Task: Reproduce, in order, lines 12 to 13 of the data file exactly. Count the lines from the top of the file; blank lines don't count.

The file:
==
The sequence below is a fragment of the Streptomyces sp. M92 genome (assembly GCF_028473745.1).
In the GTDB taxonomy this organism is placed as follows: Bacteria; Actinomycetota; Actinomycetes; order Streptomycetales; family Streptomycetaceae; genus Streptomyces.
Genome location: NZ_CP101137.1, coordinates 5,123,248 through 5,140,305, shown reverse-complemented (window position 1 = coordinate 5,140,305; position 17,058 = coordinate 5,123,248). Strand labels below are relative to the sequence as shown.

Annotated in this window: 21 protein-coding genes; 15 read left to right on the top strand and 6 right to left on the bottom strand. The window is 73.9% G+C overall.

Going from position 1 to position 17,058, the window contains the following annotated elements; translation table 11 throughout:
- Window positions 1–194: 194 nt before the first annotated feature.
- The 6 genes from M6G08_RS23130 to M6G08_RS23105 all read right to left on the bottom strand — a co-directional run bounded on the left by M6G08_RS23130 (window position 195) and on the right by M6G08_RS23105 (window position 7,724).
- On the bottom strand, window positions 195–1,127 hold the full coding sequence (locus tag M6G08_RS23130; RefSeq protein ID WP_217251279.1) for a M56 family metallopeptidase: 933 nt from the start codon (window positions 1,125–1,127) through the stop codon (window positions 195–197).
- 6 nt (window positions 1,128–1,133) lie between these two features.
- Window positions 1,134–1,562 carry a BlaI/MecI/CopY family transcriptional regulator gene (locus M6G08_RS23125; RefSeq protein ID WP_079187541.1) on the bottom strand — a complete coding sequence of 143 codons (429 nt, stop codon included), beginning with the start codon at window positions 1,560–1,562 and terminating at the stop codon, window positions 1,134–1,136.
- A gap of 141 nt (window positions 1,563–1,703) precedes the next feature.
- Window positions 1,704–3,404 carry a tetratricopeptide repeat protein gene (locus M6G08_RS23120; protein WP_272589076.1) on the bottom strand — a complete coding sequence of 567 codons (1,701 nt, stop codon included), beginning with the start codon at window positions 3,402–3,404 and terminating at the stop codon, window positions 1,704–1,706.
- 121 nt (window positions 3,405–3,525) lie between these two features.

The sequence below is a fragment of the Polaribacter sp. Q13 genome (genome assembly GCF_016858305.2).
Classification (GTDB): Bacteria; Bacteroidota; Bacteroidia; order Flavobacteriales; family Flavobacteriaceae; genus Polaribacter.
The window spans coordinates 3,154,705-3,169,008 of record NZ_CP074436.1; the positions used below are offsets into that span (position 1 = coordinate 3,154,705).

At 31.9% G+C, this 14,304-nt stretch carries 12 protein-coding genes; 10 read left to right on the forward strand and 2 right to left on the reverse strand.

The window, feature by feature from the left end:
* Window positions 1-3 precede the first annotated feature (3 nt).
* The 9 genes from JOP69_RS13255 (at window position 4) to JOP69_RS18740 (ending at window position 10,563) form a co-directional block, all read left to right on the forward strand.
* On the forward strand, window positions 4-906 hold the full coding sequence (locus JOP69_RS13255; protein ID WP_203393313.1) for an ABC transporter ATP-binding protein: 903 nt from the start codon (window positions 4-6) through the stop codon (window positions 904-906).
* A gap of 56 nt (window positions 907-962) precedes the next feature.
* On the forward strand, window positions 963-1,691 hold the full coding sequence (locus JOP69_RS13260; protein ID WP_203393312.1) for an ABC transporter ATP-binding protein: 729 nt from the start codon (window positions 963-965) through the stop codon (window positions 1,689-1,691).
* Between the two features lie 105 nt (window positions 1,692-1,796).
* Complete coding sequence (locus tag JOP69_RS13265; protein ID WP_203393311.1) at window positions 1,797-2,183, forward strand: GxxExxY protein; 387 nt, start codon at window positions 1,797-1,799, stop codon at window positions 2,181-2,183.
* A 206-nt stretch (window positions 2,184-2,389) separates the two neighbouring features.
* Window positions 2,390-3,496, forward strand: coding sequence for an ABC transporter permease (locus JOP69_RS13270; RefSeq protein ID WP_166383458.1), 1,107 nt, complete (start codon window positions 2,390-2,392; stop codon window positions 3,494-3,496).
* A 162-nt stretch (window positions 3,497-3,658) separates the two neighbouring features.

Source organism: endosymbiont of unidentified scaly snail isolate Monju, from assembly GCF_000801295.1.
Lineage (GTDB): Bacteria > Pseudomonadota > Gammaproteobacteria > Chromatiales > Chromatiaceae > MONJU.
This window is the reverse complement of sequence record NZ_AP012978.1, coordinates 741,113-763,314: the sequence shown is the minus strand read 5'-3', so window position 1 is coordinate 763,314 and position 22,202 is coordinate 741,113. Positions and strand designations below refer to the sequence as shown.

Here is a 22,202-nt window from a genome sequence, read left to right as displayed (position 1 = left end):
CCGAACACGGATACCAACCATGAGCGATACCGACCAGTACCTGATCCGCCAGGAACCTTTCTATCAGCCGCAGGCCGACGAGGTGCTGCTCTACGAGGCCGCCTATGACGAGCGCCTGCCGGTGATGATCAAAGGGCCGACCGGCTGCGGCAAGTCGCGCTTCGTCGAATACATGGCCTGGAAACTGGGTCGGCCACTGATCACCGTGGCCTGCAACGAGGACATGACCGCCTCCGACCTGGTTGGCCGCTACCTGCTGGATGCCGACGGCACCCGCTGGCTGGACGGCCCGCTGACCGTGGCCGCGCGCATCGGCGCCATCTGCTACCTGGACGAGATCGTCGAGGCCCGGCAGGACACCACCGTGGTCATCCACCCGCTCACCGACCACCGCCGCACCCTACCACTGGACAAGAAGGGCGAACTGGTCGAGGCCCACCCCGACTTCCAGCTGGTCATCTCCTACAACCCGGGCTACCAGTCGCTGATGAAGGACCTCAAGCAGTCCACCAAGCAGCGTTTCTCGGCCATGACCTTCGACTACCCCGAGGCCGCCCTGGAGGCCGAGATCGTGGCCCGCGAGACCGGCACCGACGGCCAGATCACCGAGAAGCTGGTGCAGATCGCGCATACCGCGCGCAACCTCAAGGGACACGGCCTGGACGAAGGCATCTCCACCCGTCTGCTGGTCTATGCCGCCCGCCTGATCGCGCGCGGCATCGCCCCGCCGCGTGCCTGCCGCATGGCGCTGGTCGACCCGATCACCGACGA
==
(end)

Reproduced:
- Window positions 1,704–3,404 carry a tetratricopeptide repeat protein gene (locus M6G08_RS23120; protein WP_272589076.1) on the bottom strand — a complete coding sequence of 567 codons (1,701 nt, stop codon included), beginning with the start codon at window positions 3,402–3,404 and terminating at the stop codon, window positions 1,704–1,706.
- 121 nt (window positions 3,405–3,525) lie between these two features.